Looking at the offence, the accused had engaged with one Tan Kok Liang in a conspiracy to dishonestly dispose of the sum of S$144,852.68 of Pan-Electric Industries (hereinafter referred to as Pan-El). As a result of the conspiracy Tan Kok Liang violated s 157(1) of the Companies Act and dishonestly paid out the money of the company to a firm of stock-brokers. He was aided and abetted by the accused.

So far as the commercial matrix in which the offence was committed is concerned, this may be stated within a reasonably short compass.
In November 1984 the accused held or had contracted to take delivery of a total of 34m shares in Grand United Holdings Berhad (hereinafter referred to as GUH), a publicly listed company in which the accused was the substantial shareholder. He had to complete and pay for a block of such shares by 19 November 1984. Having failed to arrange the necessary financing because, as he claimed, he was deeply involved in a crisis which had embroiled his political party, Malaysian Chinese Association, he sought `expedient help`. Through two friends, he was introduced to one Peter Tham who, in addition to being the Managing Director of a stockbroking firm known as Associated Asian Securities Ltd (hereinafter referred to as AAS), was a substantial shareholder of Pan-El and Growth Industrial Holdings Limited (hereinafter referred to as `GIH`) which were at all material times also publicly listed companies. They met on or about 14 November 1984. What had been agreed between the accused and Peter Tham as a result of that meeting and what had transpired thereafter no doubt prompted counsel for the accused to describe it as a `fatal meeting`.

As a result of that meeting, Peter Tham agreed to buy from the accused the 34m GUH shares at $1.75 per share or at the total cost of $59.5m.
It has to be emphasised that on 13 November 1984 GUH shares were transacted in the market at about $1.34 per share. If Peter Tham had entered into the transaction on his own account he would have suffered the colossal loss of some $13.9m.

Peter Tham instead decided to make use of the resources of Pan-El and GIH, the two publicly listed companies at his disposal, to purchase the 34 million GUH shares from the accused.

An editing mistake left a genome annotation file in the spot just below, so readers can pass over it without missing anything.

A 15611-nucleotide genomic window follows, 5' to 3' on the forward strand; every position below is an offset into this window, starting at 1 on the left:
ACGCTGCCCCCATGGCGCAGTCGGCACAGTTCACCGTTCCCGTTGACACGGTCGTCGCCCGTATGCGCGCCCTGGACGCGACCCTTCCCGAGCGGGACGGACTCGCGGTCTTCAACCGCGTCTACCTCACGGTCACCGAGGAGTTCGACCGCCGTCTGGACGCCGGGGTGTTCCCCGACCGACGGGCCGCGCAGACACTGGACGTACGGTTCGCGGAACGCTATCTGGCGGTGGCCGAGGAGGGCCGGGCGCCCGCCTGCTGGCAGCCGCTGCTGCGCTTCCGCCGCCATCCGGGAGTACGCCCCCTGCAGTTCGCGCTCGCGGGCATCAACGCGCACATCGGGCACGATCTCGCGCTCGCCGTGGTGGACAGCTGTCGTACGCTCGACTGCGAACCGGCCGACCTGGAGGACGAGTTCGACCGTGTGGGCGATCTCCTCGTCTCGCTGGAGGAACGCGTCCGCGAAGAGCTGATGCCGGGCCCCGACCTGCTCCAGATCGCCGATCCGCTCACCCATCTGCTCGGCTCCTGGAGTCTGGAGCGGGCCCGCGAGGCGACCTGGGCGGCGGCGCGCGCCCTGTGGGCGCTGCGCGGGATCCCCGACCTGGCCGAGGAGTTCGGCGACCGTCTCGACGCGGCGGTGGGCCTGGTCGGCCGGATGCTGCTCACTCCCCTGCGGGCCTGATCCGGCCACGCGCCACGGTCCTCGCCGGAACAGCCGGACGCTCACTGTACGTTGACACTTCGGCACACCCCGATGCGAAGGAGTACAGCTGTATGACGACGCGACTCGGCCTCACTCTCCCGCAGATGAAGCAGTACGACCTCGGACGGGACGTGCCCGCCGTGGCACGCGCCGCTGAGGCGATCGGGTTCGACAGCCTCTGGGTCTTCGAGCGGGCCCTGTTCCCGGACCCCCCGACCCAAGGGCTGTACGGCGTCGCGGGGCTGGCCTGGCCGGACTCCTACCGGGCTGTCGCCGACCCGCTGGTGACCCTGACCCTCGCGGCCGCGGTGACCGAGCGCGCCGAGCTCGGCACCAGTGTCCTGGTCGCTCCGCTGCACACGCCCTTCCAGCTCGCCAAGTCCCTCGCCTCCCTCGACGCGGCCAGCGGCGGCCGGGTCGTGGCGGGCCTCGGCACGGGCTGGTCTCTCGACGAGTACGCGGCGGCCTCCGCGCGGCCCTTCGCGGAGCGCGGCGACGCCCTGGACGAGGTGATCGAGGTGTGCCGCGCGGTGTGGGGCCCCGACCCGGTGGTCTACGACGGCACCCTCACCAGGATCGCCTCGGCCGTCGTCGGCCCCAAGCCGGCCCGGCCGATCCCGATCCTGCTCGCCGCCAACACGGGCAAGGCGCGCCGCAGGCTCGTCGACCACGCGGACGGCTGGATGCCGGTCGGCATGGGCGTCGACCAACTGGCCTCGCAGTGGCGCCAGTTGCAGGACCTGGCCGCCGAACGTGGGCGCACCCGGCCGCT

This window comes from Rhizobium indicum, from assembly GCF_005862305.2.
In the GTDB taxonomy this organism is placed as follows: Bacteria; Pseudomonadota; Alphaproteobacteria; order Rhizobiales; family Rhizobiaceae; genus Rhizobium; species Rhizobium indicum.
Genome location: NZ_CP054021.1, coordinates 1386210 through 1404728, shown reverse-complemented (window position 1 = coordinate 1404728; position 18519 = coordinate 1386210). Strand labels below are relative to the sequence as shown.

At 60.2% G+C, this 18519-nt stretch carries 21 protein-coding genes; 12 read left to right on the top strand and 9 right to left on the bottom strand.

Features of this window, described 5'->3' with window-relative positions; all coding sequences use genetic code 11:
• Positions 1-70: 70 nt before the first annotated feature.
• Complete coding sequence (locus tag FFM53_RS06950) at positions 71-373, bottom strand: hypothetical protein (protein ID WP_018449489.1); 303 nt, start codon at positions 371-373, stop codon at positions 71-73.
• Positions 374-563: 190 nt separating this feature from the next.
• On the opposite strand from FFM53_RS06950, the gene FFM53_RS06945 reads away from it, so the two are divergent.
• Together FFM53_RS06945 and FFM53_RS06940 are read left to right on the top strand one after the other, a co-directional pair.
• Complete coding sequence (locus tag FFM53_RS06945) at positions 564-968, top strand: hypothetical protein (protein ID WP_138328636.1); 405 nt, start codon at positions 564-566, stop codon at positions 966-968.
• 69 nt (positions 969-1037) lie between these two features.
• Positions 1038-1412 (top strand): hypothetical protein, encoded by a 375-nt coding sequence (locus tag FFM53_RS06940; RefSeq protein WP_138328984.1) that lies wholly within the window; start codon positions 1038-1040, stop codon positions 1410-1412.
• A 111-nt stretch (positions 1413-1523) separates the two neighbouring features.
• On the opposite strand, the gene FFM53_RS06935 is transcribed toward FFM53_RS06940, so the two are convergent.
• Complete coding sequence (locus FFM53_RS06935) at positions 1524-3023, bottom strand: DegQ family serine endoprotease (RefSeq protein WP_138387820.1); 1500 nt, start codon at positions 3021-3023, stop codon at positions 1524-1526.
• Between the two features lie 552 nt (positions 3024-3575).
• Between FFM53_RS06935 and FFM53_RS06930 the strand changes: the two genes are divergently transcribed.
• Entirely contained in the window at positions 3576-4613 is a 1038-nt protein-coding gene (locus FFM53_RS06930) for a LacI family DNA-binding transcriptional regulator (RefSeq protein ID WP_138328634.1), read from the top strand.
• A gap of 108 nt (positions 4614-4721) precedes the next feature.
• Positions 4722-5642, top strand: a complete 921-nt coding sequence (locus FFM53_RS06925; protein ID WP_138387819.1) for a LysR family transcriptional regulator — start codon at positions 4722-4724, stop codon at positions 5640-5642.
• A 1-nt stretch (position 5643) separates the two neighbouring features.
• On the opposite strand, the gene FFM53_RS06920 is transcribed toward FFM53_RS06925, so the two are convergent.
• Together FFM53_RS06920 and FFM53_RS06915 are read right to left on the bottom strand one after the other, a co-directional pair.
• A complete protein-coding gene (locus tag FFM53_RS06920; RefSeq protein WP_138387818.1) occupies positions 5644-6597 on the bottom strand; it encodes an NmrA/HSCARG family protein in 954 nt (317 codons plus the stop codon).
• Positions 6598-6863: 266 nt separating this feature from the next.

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7 cases
  • Cheam Tat Pang and Another v Public Prosecutor
    • Singapore
    • High Court (Singapore)
    • 5 Febrero 1996
    ...... noted that similar charges to the re-amended charges had been framed in cases such as Tay Choo Wah v PP [1976] 2 MLJ 95 ; PP v Tan Koon Swan [1987] 1 MLJ 18 ; and Tong Keng Wah v PP [1979] 2 MLJ 152 . Counsel submitted that Tay Choo Wah and Tong Keng Wah were not ......
  • Knight v Public Prosecutor
    • Singapore
    • High Court (Singapore)
    • 6 Marzo 1992
    ...... sentence in respect of both the charges, relied on Cho Jock Kim v PP ,2 PP v Datuk Haji Harun bin Haji Idris 3 and PP v Tan Koon Swan ,4 and, in particular, on the following passage of the judgment of Wee Chong Jin CJ in Cho Jock Kim :2 . . It is a fact of our ......
  • Public Prosecutor v Peter Tham Wing Fai
    • Singapore
    • High Court (Singapore)
    • 5 Abril 1989
  • R Yoganathan v Public Prosecutor and another appeal
    • Singapore
    • High Court (Singapore)
    • 13 Septiembre 1999
    ...... is for the prosecution to prove the accused`s guilt beyond reasonable doubt: see, inter alia, PP v Saimin [1971] 2 MLJ 16 and Yeo See Koon Jimmy v PP [1994] 3 SLR 539 . Once the prosecution has discharged the legal burden of establishing the elements of the offence however, the ...In Tan Koon Swan v PP [1986] SLR 126 [1987] MLJ 129 , the Court of Appeal held that an appellate court may interfere with the sentence passed by the trial ......
  • Request a trial to view additional results
2 books & journal articles
    • Singapore
    • Singapore Academy of Law Journal No. 2009, December 2009
    • 1 Diciembre 2009
    ...887 at [22]. 29 According to the official MAS consumer price index inflation calculator (accessed 2 February 2009). 30 [1986] SLR 126; [1986] SLR 401. 31 [2004] SGHC 68. 32 As there is no reported judgment of the Nick Leeson case in the official reports, the account of this infamous inciden......
    • Singapore
    • Singapore Academy of Law Journal No. 2002, December 2002
    • 1 Diciembre 2002
    ...20 Unreported: Judgment of Magnus SDJ (PS 3812/2000, PS 3813/2000, PS 3814/2000 & PS 3815/2000). 21 [1986] SLR 401. 22 [1986] SLR 401 at 406. 23 [1988] SLR 421. 24 [1992] 1 SLR 720. 25 [1980—1] SLR 293 (HC): PP v Choudhury[1980—81] SLR 146 (CA). 26 [1972—74] SLR 429. 27 Unreported: DAC 3224......